Who was Charles's "& Co."?  The 1846 directory explains it: Warnick's partnership with Fred Leibrandt finally made its formal appearance.  Fred's workshop, store, and home was now the company's downtown office and salesroom.  Charles had moved house again to live right next to the foundry, convenient for supplying the necessary personal supervision if not especially salubrious.  

The Germantown Road foundry was built on a fairly small site around a furnace and its huge chimney.  If we compare Warnick & Leibrandt's second foundry with their competitor William Cressons's, built and opened in 1846-1847, it is obvious how much more spacious and modern the latter's was, occupying most of a city block and with space to expand for the next forty years.  Still, and despite this limitation, the company produced a full line of heating and cooking stoves and hollow ware.  It bought most of a page of the directory's advertising section to bring itself and its goods to the buying public's attention.  Note that they still offered to do a general jobbing castings business, like Yocom, i.e. though Warnick & Co. was mostly a specialized stove foundry, it still sought the security that diversification could help provide.  

William P. Cresson's Foundry, Willow [later James, now Noble] above 13th Street, August 1847 -- two squat smoking cupola furnace chimneys and a taller one for the blower's steam engine alongside them.  The online version enables one to see men charging the cupolas from the outside; piles of pig iron outside the engine house; a molding flask leaning against the wall; a molder pounding sand just inside the door; the modern, well-lit wide-span molding floor; and the horse tram bringing in fuel from the railroad running down the street nearby. 

The Cresson foundry site, in the 1858-60 Locher & Hexamer city map -- occupying by then most of a block bounded by James (now Noble) Street, 13th, Hamilton, and Broad, in the heart of the Spring Garden industrial district and well served by railroads.  The interactive map viewer allows a useful zoomable view, even allowing one to read the labels on different parts of the works.  Only the moves to the Delaware riverfront and then to the Port Richmond area would give Warnick & Leibrandt a similarly favourable site, with room for expansion.  The 1862 ad for Cresson's successor, Stuart & Peterson, shows the site filled in, with the original mid-1840s buildings either replaced or, more likely, absorbed and hidden by extensions.

The following year, the company changed its name again, dropping the "Refined" from its title.  Fred's change of status showed itself too: he had moved house to 31 Vine, just a few blocks away from his old store, and though his occupation was still stove manuf., he had no separate business address of his own.  That was because 235 North Second was now company premises.  

* * * 

The company's business grew so quickly that it soon required, and could afford, brand new, much larger facilities.  They were not referred to before the Directory for 1848, but in fact they opened  in the late summer of 1847, and Warnick & Leibrandt began to use the fairly new design patent system in order to give themselves distinctive new goods to produce.  [Joseph A. Barford, "Reminiscences of the Early days of Stove Plate Molding and the Union," Iron Molders' Journal 38:3 (March 1902): 179-182 at p. 181.  Barford, b. 1828, recalled his astonishment at the scale and speed of production in the new foundry as compared with any of the old furnaces where he had learnt his trade.]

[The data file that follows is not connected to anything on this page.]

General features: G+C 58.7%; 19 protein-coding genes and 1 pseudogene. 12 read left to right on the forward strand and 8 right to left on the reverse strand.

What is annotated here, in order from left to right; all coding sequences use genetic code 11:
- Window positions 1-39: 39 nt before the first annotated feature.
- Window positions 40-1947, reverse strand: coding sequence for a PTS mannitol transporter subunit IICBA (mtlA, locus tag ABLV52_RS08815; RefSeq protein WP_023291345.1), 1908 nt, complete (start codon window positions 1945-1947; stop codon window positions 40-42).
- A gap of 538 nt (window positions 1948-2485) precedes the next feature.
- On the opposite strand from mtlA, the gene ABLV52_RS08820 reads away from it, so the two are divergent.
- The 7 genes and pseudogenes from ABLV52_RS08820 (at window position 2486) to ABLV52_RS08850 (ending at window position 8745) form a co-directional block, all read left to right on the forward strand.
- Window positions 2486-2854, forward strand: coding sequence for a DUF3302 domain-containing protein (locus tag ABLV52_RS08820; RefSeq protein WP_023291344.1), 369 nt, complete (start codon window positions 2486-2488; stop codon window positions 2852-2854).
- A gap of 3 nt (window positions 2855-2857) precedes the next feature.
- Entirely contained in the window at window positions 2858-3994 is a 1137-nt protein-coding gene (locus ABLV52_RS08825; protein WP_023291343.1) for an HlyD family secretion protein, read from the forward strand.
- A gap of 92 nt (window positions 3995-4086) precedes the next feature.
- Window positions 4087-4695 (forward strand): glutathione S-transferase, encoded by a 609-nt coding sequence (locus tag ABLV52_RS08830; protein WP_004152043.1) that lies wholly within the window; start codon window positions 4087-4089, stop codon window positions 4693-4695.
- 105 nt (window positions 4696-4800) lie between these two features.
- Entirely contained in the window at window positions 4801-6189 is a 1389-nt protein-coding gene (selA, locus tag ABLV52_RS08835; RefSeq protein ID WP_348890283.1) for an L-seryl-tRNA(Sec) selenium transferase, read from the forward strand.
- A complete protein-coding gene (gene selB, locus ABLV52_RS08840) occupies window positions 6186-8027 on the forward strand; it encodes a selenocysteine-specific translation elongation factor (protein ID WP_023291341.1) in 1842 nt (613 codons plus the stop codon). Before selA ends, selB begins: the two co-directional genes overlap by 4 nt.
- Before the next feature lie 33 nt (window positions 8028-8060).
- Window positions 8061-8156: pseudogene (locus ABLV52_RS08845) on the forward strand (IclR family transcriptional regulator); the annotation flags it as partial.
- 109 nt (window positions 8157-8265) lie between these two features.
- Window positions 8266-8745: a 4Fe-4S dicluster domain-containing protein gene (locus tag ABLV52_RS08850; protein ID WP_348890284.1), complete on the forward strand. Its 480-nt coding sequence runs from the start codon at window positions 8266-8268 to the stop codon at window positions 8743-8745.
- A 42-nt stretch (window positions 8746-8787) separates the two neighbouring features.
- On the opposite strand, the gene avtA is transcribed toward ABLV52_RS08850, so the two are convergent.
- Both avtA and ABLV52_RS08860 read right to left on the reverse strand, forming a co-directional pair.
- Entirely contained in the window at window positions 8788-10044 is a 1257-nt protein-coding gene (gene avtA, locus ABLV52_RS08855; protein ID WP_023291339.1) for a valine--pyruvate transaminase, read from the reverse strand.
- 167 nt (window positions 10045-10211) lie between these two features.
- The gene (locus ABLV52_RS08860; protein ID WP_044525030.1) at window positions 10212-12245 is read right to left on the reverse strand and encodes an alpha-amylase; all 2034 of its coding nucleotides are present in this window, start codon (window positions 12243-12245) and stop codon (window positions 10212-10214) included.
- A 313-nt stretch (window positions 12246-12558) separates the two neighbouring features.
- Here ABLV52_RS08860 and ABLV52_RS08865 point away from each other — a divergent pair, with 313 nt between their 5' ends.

The two men took out their first design patent together, for an ornamental frame for gas oven (Summer Oven) doors which seems to be very clearly Warnick's work -- that of a cabinet maker still thinking in terms of wood carving; it looks far more like a picture or mirror frame than a utilitarian cast-iron object.  (A gas oven would sit in the kitchen of a middle- to upper-middle class city house, with a gas supply laid on and the ability to afford the new and costly type of fuel.  It was basically a niche in the wall with a burner inside and a door on the front, to take the place of the kitchen range during the summer when the amount of heat a range produced was intolerable.  From 1849 onward they were part of W & L's advertised product line.)  The text of the patent spells it out that they are in business together "trading under the firm of Chas. W. Warnick & Co."

In 1861 the firm sold similar oven doors for from 20-45 cents [c. $80-$180] each, depending on style and size (from 6" to 18" wide)

Over the next few years Warnick became an increasingly experienced stove designer as he added to the firm's growing line of products.  

1848 brought further significant changes.  The company name changed yet again, giving  explicit recognition to Fred (and getting his name wrong in the process -- correct in the advertisement, wrong in the listing, as Leybrandt), as, apparently, did the address, though the engraving still showed the Germantown Road foundry.  As we can see, its product line was also becoming broader and more elaborate -- fourteen rather than ten stove types, and a wide range of available sizes to suit the widest possible spectrum of customers.  Most of these stoves were still generic kinds -- the Kitchen Companion, Keystone Stove, and James Cook (a model first patented in 1815; see this post for pictures and an account) were the only specifically identifiable models.

After 1848 the old foundry remained open, still owned by the old firm (Charles Warnick & Co.) and featured on their full-page directory advertisement, and Charles continued to live nearby, but the new firm signalled its move to new purpose-built premises downtown, right on the waterfront, at least as modern and extensive as Cresson's.  The office, salesroom, mounting (assembly), and warehouse buildings fronting on Beach Street were probably built and ready for business even before the new foundry itself, which filled the space behind them, in September 1847, allowing the company to give up its leases on Fred's old stores and workshop by the end of 1846.